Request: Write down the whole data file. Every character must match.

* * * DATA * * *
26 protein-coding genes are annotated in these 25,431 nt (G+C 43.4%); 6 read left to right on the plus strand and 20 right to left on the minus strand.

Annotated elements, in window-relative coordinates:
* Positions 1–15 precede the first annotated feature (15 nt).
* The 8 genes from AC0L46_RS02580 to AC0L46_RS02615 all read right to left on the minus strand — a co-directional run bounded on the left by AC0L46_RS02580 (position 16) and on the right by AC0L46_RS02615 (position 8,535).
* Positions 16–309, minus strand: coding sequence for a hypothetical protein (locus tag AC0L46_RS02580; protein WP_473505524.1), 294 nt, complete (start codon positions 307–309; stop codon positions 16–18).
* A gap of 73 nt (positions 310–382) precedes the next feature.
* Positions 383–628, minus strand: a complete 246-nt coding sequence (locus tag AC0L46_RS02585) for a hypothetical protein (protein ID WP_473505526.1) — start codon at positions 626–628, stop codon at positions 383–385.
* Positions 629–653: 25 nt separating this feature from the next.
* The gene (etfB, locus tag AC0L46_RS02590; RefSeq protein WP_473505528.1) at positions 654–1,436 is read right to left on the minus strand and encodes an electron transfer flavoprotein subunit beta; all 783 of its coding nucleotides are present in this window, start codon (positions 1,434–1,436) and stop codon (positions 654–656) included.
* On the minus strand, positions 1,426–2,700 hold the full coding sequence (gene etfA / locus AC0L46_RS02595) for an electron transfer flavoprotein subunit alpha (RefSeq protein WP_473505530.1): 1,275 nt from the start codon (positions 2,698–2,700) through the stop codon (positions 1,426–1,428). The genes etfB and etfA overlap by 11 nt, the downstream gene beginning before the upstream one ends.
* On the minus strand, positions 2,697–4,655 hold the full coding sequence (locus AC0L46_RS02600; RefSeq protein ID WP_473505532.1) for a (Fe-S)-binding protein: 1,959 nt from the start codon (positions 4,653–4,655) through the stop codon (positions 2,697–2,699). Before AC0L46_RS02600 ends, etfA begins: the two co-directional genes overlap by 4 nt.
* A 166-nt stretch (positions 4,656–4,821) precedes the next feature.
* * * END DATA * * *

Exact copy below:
26 protein-coding genes are annotated in these 25,431 nt (G+C 43.4%); 6 read left to right on the plus strand and 20 right to left on the minus strand.

Annotated elements, in window-relative coordinates:
* Positions 1–15 precede the first annotated feature (15 nt).
* The 8 genes from AC0L46_RS02580 to AC0L46_RS02615 all read right to left on the minus strand — a co-directional run bounded on the left by AC0L46_RS02580 (position 16) and on the right by AC0L46_RS02615 (position 8,535).
* Positions 16–309, minus strand: coding sequence for a hypothetical protein (locus tag AC0L46_RS02580; protein WP_473505524.1), 294 nt, complete (start codon positions 307–309; stop codon positions 16–18).
* A gap of 73 nt (positions 310–382) precedes the next feature.
* Positions 383–628, minus strand: a complete 246-nt coding sequence (locus tag AC0L46_RS02585) for a hypothetical protein (protein ID WP_473505526.1) — start codon at positions 626–628, stop codon at positions 383–385.
* Positions 629–653: 25 nt separating this feature from the next.
* The gene (etfB, locus tag AC0L46_RS02590; RefSeq protein WP_473505528.1) at positions 654–1,436 is read right to left on the minus strand and encodes an electron transfer flavoprotein subunit beta; all 783 of its coding nucleotides are present in this window, start codon (positions 1,434–1,436) and stop codon (positions 654–656) included.
* On the minus strand, positions 1,426–2,700 hold the full coding sequence (gene etfA / locus AC0L46_RS02595) for an electron transfer flavoprotein subunit alpha (RefSeq protein WP_473505530.1): 1,275 nt from the start codon (positions 2,698–2,700) through the stop codon (positions 1,426–1,428). The genes etfB and etfA overlap by 11 nt, the downstream gene beginning before the upstream one ends.
* On the minus strand, positions 2,697–4,655 hold the full coding sequence (locus AC0L46_RS02600; RefSeq protein ID WP_473505532.1) for a (Fe-S)-binding protein: 1,959 nt from the start codon (positions 4,653–4,655) through the stop codon (positions 2,697–2,699). Before AC0L46_RS02600 ends, etfA begins: the two co-directional genes overlap by 4 nt.
* A 166-nt stretch (positions 4,656–4,821) precedes the next feature.